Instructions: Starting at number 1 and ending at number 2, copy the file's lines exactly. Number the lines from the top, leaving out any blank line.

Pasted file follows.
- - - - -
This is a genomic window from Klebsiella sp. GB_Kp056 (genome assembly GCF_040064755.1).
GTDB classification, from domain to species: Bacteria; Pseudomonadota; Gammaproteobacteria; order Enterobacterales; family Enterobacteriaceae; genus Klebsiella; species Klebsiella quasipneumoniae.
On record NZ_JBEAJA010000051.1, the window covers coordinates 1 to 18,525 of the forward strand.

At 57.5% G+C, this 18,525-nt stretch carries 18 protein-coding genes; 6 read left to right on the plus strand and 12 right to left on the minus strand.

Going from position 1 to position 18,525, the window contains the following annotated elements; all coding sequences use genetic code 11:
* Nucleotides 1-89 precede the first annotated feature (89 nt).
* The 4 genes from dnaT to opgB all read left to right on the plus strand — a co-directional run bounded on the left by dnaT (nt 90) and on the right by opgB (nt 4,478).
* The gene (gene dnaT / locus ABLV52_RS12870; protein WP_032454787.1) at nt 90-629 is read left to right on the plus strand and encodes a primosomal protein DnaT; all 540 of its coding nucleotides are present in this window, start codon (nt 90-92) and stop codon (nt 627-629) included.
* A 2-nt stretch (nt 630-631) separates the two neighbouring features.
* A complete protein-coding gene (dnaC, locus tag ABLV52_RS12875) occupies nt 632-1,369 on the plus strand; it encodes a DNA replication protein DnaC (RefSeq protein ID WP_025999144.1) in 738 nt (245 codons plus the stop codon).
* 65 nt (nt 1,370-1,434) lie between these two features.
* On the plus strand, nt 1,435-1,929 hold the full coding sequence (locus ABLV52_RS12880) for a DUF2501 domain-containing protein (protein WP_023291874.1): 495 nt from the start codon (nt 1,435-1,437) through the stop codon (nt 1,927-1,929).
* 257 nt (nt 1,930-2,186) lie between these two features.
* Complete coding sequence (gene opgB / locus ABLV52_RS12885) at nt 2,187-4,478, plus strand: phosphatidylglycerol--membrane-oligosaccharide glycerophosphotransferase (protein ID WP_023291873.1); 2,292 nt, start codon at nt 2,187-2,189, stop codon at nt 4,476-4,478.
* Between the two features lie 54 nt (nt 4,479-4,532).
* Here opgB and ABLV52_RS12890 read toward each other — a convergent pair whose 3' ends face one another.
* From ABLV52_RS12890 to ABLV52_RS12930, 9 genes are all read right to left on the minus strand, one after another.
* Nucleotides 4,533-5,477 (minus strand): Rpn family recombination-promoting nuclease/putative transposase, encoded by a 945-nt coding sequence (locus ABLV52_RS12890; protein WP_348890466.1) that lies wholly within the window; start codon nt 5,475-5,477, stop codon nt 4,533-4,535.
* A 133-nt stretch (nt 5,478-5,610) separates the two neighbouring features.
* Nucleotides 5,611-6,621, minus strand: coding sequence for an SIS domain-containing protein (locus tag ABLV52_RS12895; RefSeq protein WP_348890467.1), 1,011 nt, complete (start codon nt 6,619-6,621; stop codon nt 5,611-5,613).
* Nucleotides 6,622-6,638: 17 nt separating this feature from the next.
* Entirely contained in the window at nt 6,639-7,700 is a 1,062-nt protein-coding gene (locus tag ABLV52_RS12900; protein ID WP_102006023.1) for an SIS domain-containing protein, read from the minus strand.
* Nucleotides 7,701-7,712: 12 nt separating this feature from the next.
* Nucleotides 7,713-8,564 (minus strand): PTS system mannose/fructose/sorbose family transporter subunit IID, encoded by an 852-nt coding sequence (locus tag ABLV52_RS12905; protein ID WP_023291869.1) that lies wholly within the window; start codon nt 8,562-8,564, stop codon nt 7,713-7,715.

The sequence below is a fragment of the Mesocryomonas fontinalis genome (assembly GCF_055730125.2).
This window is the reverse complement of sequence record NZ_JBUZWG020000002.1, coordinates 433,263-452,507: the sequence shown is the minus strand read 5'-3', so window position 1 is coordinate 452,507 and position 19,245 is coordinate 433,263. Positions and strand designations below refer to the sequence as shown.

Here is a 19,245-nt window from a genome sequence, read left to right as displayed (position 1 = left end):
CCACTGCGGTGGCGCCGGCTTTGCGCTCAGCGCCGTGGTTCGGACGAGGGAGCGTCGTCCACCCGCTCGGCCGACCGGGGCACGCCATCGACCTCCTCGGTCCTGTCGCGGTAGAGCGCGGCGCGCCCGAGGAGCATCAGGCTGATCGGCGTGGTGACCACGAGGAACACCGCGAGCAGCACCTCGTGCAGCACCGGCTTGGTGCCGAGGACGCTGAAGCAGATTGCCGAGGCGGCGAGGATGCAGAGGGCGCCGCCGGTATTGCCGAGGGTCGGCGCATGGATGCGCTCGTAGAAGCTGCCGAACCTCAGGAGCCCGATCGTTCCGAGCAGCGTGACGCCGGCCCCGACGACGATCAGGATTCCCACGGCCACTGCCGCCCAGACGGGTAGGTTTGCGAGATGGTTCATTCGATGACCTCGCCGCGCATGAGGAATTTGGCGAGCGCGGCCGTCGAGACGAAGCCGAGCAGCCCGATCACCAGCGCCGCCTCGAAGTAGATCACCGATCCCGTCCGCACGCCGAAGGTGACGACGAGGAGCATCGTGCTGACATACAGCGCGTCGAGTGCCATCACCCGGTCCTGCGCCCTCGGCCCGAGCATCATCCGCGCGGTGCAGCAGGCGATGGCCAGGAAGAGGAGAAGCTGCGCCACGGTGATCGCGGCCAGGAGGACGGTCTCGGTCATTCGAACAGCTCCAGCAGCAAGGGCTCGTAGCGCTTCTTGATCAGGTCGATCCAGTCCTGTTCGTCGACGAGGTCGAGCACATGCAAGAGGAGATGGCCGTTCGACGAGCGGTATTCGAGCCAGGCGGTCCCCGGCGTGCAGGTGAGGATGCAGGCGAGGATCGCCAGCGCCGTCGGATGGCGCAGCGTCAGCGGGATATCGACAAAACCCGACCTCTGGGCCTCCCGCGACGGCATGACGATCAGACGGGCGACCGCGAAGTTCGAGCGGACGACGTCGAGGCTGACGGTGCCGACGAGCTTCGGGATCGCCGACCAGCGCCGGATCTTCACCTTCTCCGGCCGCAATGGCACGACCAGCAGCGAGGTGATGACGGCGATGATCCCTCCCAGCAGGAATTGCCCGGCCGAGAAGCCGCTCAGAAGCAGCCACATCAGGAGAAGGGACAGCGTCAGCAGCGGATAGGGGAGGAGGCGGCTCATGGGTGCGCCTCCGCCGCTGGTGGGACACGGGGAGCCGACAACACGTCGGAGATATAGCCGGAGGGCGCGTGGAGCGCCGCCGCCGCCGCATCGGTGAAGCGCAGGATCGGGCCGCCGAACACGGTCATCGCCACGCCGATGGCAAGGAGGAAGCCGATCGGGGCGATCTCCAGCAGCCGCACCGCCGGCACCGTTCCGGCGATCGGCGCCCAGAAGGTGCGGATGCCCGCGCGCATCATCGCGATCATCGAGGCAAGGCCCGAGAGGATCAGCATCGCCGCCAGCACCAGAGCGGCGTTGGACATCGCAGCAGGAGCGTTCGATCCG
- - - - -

This is a genomic window from Klebsiella sp. GB_Kp056 (genome assembly GCF_040064755.1).
GTDB classification, from domain to species: Bacteria; Pseudomonadota; Gammaproteobacteria; order Enterobacterales; family Enterobacteriaceae; genus Klebsiella; species Klebsiella quasipneumoniae.